In discussions about how to improve academic science both as a career path and as a way of life (let’s be honest — that’s really what it is), we must recognize the importance of the communities and environments we work in. We must understand the attributes that make a culture productive, ethical and nurturing and the attributes that don’t. Moreover, we need a toolkit to deal with the inevitable times when our environments just aren’t checking our intellectual or emotional boxes.
So we asked ourselves whether we could create our own environment to fill the gaps in our intellectual and professional lives.
The RPL3 sisterhood
The three of us grew up together in science. Between 2009 and 2012, we worked side by side in a graduate research lab at the University of Colorado School of Medicine, and despite joining the lab in different years, we developed a deep bond as scientific peers and more specifically as what we call “scientific sisters.” As graduate students, we taught each other experiments we had mastered individually, ran ideas by one another, and looked at one another’s data to see if we had come to the same conclusions. We created an environment of mutual respect, encouragement and empowerment as we became independent scientists.
Could we recreate that environment now that we were spread out across the country, working on different scientific questions and in different stages of our careers? After a few months of social and physical isolation as we all shifted to working from home in early 2020, we decided to give it a try.
In June 2020, we crafted a plan: We would rotate presenters on Zoom for an informal weekly group meeting. Each of us would present data or an idea, and we would simply discuss. Probably because we so craved this kind of interactive and lively discussion, buy-in was immediate from all three of us, and our group was born. We jokingly called our group RPL3 — initially short for “RNA Power Ladies x 3” until we realized it could also be a very nerdy nod to our common love for ribosomes (ribosomal protein L3 is abbreviated “rpL3”).
After a few months, our meetings evolved and became a flexible space where, in addition to data, we could present practice talks for upcoming poster or seminar presentations. We also had some stress-relieving sessions when we just needed to vent and have someone supportive to listen. More than a year and a half later, we are still meeting — now twice a month — and we have helped each other problem-solve difficult experiments in the lab and overcome career obstacles and career moves. While we still face some isolation at work, the three of us agree that this group has been a game changer in terms of intellectual and emotional support.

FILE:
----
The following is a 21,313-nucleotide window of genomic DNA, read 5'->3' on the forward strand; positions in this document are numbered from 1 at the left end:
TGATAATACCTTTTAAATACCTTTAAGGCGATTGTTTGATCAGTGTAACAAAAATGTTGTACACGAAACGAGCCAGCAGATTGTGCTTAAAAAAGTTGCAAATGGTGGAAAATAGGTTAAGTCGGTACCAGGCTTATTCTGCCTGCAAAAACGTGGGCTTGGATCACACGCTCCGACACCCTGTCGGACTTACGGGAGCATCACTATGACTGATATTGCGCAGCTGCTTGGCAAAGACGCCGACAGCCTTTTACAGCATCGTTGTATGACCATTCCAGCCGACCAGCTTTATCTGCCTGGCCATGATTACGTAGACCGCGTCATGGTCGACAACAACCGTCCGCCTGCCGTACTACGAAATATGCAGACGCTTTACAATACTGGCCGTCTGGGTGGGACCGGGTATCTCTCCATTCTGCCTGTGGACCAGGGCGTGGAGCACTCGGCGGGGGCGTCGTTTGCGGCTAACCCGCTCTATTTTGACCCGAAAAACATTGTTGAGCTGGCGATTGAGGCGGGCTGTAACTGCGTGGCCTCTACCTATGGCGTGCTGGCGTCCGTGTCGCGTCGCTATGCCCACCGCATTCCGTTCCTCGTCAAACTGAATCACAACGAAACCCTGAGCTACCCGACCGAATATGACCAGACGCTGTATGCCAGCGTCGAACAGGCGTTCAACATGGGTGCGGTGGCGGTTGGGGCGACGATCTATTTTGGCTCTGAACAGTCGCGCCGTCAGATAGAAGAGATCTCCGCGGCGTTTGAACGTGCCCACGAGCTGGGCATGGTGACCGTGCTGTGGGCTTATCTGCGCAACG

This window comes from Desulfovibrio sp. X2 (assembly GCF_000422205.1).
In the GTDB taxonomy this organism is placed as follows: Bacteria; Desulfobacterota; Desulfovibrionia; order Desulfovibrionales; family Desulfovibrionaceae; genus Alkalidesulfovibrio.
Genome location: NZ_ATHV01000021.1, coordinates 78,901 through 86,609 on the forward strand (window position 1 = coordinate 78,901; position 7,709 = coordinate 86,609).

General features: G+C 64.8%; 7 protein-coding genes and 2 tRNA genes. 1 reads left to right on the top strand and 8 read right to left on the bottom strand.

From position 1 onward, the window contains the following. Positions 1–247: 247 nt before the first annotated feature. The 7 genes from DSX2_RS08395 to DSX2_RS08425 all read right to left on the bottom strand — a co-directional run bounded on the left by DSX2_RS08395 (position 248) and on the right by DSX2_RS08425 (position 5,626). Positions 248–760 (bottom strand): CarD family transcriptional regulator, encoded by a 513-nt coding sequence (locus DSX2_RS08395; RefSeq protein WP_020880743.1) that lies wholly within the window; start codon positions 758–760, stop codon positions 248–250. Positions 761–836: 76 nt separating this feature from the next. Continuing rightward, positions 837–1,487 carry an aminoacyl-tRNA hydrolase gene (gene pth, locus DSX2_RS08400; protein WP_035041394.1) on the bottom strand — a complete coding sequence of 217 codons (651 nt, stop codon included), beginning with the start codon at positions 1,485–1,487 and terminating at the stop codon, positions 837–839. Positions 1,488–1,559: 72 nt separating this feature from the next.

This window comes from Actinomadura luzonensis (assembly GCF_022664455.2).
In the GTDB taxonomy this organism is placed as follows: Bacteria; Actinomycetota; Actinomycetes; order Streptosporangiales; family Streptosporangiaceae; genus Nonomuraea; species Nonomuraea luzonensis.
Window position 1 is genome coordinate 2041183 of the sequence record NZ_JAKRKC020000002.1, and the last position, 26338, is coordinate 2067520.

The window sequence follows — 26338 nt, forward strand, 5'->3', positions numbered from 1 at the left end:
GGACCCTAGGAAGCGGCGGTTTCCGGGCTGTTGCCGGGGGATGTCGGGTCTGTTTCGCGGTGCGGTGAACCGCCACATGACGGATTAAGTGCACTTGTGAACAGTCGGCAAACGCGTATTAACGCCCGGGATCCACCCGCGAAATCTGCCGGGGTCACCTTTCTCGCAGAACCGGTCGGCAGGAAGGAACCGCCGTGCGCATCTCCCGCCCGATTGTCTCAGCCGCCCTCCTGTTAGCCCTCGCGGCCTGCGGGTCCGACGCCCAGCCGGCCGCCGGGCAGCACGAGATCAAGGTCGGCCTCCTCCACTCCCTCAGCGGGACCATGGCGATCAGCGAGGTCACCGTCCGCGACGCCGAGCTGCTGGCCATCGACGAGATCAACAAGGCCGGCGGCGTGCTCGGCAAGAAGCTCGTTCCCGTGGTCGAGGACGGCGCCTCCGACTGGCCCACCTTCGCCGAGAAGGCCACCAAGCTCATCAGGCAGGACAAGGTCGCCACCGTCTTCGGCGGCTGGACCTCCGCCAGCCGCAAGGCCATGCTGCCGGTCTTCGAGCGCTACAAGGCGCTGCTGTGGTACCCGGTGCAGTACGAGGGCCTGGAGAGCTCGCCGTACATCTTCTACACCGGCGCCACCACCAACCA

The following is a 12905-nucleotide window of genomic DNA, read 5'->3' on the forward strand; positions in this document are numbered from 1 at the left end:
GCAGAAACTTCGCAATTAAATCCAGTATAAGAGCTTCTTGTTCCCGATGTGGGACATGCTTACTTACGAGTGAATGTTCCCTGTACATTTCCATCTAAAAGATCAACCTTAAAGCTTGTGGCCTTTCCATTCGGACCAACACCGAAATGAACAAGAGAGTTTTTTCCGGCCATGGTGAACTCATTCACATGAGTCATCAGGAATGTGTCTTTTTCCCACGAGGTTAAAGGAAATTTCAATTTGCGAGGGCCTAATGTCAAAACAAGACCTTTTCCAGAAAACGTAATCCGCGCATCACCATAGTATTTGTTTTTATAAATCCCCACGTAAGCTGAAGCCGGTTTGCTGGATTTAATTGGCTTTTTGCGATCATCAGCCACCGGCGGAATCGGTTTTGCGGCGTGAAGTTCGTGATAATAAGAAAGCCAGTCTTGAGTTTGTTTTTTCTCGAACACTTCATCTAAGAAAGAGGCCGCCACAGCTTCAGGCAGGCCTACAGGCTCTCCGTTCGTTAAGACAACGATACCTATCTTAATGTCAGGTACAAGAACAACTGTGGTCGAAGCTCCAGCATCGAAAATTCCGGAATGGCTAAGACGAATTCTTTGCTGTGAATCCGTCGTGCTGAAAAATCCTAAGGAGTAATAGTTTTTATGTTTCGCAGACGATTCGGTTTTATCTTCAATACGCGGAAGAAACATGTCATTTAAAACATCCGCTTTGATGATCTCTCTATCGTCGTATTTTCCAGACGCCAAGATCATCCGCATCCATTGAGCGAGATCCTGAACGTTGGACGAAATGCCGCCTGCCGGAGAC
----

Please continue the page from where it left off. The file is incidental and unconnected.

Build your own
Are you seeking mentorship, connection and support? Take a moment to consider the people in — or out of — your environment whom you respect, admire and feel comfortable seeking guidance from. This could include a colleague a few doors down or someone in a different time zone. Reach out to them and ask if they’d be willing to participate in a small, structured group with a focus on learning from one another, thinking about big-picture ideas and participating in informal peer reviews. It may take a few group iterations for you to find the right fit — individuals who are dedicated to the group’s mission, protect the time your group meets and participate wholeheartedly.
Even in the midst of a pandemic when you’re feeling very isolated, we hope you’ll find that the supportive community you create — your own scientific sisterhood — helps you persist and succeed long into the future.
Enjoy reading ASBMB Today?
Become a member to receive the print edition monthly and the digital edition weekly.Learn more
Get the latest from ASBMB Today
Enter your email address, and we’ll send you a weekly email with recent articles, interviews and more.
“Depositing a paper outside of an academic journal allows an author to start promoting the work immediately,” Ken Hallenbeck writes.
A new book uses biochemistry and evolution to describe hypotheses of life’s origins and the last universal common ancestor, an anaerobic prokaryote.